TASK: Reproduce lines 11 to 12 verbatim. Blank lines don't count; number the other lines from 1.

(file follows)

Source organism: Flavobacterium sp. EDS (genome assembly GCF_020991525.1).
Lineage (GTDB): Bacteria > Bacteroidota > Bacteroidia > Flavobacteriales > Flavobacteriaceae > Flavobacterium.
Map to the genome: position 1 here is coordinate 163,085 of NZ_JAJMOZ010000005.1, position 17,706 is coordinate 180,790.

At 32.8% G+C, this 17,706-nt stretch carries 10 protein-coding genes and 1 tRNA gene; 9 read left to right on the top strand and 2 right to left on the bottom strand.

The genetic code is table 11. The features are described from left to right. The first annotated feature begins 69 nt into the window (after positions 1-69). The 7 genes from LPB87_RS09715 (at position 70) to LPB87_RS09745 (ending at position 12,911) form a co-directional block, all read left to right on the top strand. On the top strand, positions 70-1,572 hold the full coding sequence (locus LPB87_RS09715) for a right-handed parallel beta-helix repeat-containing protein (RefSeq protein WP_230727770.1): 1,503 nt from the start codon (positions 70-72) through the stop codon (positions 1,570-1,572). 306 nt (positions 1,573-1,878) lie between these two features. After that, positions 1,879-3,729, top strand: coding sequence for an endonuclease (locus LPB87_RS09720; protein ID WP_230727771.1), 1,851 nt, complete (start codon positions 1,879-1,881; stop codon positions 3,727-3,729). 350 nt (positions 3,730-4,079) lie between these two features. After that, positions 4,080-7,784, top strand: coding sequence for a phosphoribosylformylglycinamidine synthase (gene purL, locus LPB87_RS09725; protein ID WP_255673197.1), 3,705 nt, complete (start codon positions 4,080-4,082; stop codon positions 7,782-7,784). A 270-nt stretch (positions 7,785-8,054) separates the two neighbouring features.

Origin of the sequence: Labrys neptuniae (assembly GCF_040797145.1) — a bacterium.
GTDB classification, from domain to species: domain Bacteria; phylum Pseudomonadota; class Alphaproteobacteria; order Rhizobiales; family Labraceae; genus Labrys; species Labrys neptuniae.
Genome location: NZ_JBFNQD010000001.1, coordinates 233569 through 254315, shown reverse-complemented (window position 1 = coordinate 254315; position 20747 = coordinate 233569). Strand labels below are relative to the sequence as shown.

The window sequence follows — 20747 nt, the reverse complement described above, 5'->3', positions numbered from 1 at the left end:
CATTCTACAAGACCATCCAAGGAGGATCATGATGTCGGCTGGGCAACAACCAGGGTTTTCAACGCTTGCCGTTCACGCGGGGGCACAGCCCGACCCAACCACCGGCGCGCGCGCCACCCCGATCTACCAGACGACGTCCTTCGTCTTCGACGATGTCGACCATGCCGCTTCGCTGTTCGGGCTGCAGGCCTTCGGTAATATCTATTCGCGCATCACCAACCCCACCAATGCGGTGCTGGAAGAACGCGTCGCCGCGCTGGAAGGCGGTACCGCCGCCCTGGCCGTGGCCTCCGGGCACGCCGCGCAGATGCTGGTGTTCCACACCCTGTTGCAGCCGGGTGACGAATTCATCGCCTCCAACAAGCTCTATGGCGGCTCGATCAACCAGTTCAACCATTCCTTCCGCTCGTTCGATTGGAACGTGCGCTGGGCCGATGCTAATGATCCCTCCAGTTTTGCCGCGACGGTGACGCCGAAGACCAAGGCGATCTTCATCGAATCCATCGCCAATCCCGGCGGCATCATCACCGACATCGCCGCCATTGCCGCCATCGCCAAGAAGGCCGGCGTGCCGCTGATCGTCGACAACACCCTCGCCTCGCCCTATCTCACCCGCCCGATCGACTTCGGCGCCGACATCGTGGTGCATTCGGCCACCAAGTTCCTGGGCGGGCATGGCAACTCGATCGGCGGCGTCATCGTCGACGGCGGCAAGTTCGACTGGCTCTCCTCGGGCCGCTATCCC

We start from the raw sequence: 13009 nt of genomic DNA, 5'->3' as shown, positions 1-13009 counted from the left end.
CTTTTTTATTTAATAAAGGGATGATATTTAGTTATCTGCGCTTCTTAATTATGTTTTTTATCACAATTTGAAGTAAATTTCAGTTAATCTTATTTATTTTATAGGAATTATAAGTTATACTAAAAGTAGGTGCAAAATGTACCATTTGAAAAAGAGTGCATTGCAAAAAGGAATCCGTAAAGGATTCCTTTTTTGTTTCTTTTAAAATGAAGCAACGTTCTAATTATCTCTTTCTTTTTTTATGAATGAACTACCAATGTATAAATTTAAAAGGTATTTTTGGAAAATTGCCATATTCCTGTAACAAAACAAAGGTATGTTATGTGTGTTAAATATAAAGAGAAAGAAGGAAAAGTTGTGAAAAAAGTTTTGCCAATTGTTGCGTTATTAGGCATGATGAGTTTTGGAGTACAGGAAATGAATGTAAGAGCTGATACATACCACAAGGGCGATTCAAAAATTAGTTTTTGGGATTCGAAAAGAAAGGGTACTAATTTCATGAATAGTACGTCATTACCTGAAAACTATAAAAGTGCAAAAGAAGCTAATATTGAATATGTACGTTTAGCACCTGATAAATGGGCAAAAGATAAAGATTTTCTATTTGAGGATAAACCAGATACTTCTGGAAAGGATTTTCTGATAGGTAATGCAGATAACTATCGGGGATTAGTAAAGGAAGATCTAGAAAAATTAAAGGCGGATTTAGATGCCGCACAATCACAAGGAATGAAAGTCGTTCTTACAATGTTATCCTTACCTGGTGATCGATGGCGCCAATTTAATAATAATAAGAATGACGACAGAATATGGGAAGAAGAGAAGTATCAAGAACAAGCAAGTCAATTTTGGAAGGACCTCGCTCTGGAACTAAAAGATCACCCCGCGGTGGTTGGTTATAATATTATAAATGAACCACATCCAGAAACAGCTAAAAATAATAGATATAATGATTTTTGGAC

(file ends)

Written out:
We start from the raw sequence: 13009 nt of genomic DNA, 5'->3' as shown, positions 1-13009 counted from the left end.
CTTTTTTATTTAATAAAGGGATGATATTTAGTTATCTGCGCTTCTTAATTATGTTTTTTATCACAATTTGAAGTAAATTTCAGTTAATCTTATTTATTTTATAGGAATTATAAGTTATACTAAAAGTAGGTGCAAAATGTACCATTTGAAAAAGAGTGCATTGCAAAAAGGAATCCGTAAAGGATTCCTTTTTTGTTTCTTTTAAAATGAAGCAACGTTCTAATTATCTCTTTCTTTTTTTATGAATGAACTACCAATGTATAAATTTAAAAGGTATTTTTGGAAAATTGCCATATTCCTGTAACAAAACAAAGGTATGTTATGTGTGTTAAATATAAAGAGAAAGAAGGAAAAGTTGTGAAAAAAGTTTTGCCAATTGTTGCGTTATTAGGCATGATGAGTTTTGGAGTACAGGAAATGAATGTAAGAGCTGATACATACCACAAGGGCGATTCAAAAATTAGTTTTTGGGATTCGAAAAGAAAGGGTACTAATTTCATGAATAGTACGTCATTACCTGAAAACTATAAAAGTGCAAAAGAAGCTAATATTGAATATGTACGTTTAGCACCTGATAAATGGGCAAAAGATAAAGATTTTCTATTTGAGGATAAACCAGATACTTCTGGAAAGGATTTTCTGATAGGTAATGCAGATAACTATCGGGGATTAGTAAAGGAAGATCTAGAAAAATTAAAGGCGGATTTAGATGCCGCACAATCACAAGGAATGAAAGTCGTTCTTACAATGTTATCCTTACCTGGTGATCGATGGCGCCAATTTAATAATAATAAGAATGACGACAGAATATGGGAAGAAGAGAAGTATCAAGAACAAGCAAGTCAATTTTGGAAGGACCTCGCTCTGGAACTAAAAGATCACCCCGCGGTGGTTGGTTATAATATTATAAATGAACCACATCCAGAAACAGCTAAAAATAATAGATATAATGATTTTTGGAC